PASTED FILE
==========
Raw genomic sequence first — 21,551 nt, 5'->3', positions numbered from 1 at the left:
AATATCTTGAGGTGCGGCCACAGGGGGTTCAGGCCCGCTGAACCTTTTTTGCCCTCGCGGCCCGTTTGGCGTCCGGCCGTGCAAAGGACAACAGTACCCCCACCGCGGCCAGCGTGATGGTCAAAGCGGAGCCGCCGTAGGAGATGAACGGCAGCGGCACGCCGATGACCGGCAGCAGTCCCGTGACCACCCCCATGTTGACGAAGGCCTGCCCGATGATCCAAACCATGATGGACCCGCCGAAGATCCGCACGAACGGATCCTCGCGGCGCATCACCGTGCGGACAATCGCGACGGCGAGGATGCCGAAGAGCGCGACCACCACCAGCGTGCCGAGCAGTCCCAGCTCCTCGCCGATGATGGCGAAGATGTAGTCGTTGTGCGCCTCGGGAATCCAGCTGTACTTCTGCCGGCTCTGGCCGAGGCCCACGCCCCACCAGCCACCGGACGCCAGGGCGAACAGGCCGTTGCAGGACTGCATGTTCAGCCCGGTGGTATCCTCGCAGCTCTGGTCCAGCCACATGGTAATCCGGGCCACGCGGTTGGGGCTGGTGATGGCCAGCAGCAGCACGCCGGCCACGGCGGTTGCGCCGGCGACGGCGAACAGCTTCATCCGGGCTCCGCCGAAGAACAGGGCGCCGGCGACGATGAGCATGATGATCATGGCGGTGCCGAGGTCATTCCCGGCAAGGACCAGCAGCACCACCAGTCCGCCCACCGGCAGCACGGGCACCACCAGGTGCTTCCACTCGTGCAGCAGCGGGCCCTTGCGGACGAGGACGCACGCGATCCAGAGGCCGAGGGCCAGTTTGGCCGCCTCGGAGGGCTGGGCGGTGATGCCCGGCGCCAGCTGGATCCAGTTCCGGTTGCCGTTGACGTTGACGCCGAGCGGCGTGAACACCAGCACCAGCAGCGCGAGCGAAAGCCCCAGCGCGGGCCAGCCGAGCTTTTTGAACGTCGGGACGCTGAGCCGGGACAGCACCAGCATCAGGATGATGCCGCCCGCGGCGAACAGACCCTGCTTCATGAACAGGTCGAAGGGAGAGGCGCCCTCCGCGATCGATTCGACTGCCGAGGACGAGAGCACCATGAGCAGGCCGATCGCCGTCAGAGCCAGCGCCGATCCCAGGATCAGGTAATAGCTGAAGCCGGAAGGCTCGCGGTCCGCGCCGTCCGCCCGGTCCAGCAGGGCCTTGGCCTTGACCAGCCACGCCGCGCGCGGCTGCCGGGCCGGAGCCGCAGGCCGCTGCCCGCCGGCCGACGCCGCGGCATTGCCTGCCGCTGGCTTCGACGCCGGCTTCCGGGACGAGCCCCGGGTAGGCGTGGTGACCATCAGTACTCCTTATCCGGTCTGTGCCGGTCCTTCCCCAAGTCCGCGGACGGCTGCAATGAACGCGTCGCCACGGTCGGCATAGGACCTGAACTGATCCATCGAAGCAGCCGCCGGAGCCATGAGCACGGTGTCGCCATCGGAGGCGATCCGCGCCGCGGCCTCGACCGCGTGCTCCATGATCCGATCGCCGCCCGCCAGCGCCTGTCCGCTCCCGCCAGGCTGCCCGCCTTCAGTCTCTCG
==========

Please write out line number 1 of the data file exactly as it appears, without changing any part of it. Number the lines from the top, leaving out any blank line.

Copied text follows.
Raw genomic sequence first — 21,551 nt, 5'->3', positions numbered from 1 at the left: